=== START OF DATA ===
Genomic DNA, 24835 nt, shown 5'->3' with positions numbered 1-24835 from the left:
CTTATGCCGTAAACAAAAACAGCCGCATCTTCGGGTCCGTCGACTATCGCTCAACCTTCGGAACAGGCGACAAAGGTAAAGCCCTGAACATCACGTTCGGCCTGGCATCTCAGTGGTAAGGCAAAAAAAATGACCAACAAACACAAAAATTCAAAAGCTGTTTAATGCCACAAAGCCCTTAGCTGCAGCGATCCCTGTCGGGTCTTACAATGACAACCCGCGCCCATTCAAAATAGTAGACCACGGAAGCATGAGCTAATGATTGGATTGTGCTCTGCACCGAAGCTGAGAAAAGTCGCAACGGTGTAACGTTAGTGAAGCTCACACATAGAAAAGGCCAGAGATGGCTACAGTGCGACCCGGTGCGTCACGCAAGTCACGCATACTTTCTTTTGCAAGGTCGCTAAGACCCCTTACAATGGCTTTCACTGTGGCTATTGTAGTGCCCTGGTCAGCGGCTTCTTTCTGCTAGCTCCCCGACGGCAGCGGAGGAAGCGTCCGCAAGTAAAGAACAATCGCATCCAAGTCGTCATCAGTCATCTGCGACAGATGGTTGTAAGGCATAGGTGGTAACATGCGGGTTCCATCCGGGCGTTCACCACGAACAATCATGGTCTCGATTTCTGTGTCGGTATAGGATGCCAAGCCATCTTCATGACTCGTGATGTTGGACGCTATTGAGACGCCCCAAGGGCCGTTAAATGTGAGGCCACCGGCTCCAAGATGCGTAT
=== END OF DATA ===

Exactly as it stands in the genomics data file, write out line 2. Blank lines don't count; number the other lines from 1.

CTTATGCCGTAAACAAAAACAGCCGCATCTTCGGGTCCGTCGACTATCGCTCAACCTTCGGAACAGGCGACAAAGGTAAAGCCCTGAACATCACGTTCGGCCTGGCATCTCAGTGGTAAGGCAAAAAAAATGACCAACAAACACAAAAATTCAAAAGCTGTTTAATGCCACAAAGCCCTTAGCTGCAGCGATCCCTGTCGGGTCTTACAATGACAACCCGCGCCCATTCAAAATAGTAGACCACGGAAGCATGAGCTAATGATTGGATTGTGCTCTGCACCGAAGCTGAGAAAAGTCGCAACGGTGTAACGTTAGTGAAGCTCACACATAGAAAAGGCCAGAGATGGCTACAGTGCGACCCGGTGCGTCACGCAAGTCACGCATACTTTCTTTTGCAAGGTCGCTAAGACCCCTTACAATGGCTTTCACTGTGGCTATTGTAGTGCCCTGGTCAGCGGCTTCTTTCTGCTAGCTCCCCGACGGCAGCGGAGGAAGCGTCCGCAAGTAAAGAACAATCGCATCCAAGTCGTCATCAGTCATCTGCGACAGATGGTTGTAAGGCATAGGTGGTAACATGCGGGTTCCATCCGGGCGTTCACCACGAACAATCATGGTCTCGATTTCTGTGTCGGTATAGGATGCCAAGCCATCTTCATGACTCGTGATGTTGGACGCTATTGAGACGCCCCAAGGGCCGTTAAATGTGAGGCCACCGGCTCCAAGATGCGTAT